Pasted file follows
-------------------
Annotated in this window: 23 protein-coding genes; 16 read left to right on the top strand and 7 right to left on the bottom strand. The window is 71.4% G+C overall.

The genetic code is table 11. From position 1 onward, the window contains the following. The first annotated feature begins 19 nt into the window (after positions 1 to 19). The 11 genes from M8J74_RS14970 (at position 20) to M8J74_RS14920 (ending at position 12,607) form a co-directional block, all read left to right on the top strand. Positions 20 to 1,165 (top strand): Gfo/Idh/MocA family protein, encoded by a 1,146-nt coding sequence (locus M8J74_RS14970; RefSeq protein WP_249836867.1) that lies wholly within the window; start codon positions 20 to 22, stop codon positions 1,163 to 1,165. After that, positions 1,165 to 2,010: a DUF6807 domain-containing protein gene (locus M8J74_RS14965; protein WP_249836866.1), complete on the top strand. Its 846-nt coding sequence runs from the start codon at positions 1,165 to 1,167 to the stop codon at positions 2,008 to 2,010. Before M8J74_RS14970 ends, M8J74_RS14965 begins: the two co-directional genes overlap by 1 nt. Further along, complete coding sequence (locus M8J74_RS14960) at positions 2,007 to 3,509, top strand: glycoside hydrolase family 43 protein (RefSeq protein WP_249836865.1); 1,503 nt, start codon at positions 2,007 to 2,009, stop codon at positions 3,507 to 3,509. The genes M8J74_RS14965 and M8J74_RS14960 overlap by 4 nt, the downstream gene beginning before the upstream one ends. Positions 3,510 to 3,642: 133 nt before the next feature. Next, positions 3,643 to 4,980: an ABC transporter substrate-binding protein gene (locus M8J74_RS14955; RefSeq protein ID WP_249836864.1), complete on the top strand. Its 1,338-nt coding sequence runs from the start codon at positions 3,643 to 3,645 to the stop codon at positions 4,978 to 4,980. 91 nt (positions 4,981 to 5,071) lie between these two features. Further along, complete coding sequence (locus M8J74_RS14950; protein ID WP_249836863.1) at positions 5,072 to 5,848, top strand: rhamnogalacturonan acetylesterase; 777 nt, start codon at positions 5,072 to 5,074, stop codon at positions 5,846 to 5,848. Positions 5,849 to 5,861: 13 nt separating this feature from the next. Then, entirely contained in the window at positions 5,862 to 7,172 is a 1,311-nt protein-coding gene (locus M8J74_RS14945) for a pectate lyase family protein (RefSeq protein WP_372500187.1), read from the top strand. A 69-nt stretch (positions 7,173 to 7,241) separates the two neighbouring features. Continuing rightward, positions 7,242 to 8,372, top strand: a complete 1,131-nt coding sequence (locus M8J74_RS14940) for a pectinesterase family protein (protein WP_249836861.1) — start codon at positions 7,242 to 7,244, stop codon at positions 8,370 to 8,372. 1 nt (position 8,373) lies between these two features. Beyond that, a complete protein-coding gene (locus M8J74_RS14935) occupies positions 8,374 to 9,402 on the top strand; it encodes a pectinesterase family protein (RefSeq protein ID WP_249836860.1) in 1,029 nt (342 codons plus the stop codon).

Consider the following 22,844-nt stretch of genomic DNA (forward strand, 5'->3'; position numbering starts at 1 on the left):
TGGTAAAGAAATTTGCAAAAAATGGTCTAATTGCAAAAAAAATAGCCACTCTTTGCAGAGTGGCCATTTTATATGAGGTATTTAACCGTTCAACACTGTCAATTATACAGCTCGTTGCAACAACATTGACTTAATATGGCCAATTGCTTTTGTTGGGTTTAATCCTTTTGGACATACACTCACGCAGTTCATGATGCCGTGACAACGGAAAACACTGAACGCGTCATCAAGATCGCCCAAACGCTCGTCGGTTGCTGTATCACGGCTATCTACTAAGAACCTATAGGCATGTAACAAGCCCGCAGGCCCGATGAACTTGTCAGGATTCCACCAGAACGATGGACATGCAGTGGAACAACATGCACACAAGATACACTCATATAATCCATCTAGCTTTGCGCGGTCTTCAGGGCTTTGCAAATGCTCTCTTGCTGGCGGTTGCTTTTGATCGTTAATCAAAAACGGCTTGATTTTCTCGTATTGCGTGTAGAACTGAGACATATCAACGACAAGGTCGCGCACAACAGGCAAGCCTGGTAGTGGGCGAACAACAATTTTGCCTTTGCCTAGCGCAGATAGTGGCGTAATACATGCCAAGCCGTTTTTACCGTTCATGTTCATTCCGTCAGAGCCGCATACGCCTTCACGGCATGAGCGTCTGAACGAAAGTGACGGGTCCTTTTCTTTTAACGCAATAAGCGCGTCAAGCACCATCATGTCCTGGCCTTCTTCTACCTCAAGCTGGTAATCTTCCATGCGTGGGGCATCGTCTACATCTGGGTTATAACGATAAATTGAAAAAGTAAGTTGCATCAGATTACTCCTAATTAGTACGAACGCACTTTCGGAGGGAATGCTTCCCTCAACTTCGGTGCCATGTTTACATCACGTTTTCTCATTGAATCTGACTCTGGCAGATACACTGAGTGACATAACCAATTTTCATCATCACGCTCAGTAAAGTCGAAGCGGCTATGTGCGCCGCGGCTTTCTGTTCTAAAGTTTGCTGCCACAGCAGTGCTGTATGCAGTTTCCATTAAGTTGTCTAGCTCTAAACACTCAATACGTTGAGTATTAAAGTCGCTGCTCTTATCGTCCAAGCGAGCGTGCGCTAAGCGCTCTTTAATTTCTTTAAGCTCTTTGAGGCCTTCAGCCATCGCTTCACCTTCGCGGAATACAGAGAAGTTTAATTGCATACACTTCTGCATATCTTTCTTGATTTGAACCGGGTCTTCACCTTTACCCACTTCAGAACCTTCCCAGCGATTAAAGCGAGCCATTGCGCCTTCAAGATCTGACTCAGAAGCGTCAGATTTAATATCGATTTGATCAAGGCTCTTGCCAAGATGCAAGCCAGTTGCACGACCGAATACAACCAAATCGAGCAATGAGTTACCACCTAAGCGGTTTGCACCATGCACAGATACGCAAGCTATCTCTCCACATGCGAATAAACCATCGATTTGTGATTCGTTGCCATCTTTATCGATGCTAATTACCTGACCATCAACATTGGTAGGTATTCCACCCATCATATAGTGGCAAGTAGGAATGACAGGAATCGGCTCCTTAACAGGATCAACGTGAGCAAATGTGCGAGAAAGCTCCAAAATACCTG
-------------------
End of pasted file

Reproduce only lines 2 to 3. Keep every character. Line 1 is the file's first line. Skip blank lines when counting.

The genetic code is table 11. From position 1 onward, the window contains the following. The first annotated feature begins 19 nt into the window (after positions 1 to 19). The 11 genes from M8J74_RS14970 (at position 20) to M8J74_RS14920 (ending at position 12,607) form a co-directional block, all read left to right on the top strand. Positions 20 to 1,165 (top strand): Gfo/Idh/MocA family protein, encoded by a 1,146-nt coding sequence (locus M8J74_RS14970; RefSeq protein WP_249836867.1) that lies wholly within the window; start codon positions 20 to 22, stop codon positions 1,163 to 1,165. After that, positions 1,165 to 2,010: a DUF6807 domain-containing protein gene (locus M8J74_RS14965; protein WP_249836866.1), complete on the top strand. Its 846-nt coding sequence runs from the start codon at positions 1,165 to 1,167 to the stop codon at positions 2,008 to 2,010. Before M8J74_RS14970 ends, M8J74_RS14965 begins: the two co-directional genes overlap by 1 nt. Further along, complete coding sequence (locus M8J74_RS14960) at positions 2,007 to 3,509, top strand: glycoside hydrolase family 43 protein (RefSeq protein WP_249836865.1); 1,503 nt, start codon at positions 2,007 to 2,009, stop codon at positions 3,507 to 3,509. The genes M8J74_RS14965 and M8J74_RS14960 overlap by 4 nt, the downstream gene beginning before the upstream one ends. Positions 3,510 to 3,642: 133 nt before the next feature. Next, positions 3,643 to 4,980: an ABC transporter substrate-binding protein gene (locus M8J74_RS14955; RefSeq protein ID WP_249836864.1), complete on the top strand. Its 1,338-nt coding sequence runs from the start codon at positions 3,643 to 3,645 to the stop codon at positions 4,978 to 4,980. 91 nt (positions 4,981 to 5,071) lie between these two features. Further along, complete coding sequence (locus M8J74_RS14950; protein ID WP_249836863.1) at positions 5,072 to 5,848, top strand: rhamnogalacturonan acetylesterase; 777 nt, start codon at positions 5,072 to 5,074, stop codon at positions 5,846 to 5,848. Positions 5,849 to 5,861: 13 nt separating this feature from the next. Then, entirely contained in the window at positions 5,862 to 7,172 is a 1,311-nt protein-coding gene (locus M8J74_RS14945) for a pectate lyase family protein (RefSeq protein WP_372500187.1), read from the top strand. A 69-nt stretch (positions 7,173 to 7,241) separates the two neighbouring features. Continuing rightward, positions 7,242 to 8,372, top strand: a complete 1,131-nt coding sequence (locus M8J74_RS14940) for a pectinesterase family protein (protein WP_249836861.1) — start codon at positions 7,242 to 7,244, stop codon at positions 8,370 to 8,372. 1 nt (position 8,373) lies between these two features. Beyond that, a complete protein-coding gene (locus M8J74_RS14935) occupies positions 8,374 to 9,402 on the top strand; it encodes a pectinesterase family protein (RefSeq protein ID WP_249836860.1) in 1,029 nt (342 codons plus the stop codon).

Consider the following 22,844-nt stretch of genomic DNA (forward strand, 5'->3'; position numbering starts at 1 on the left):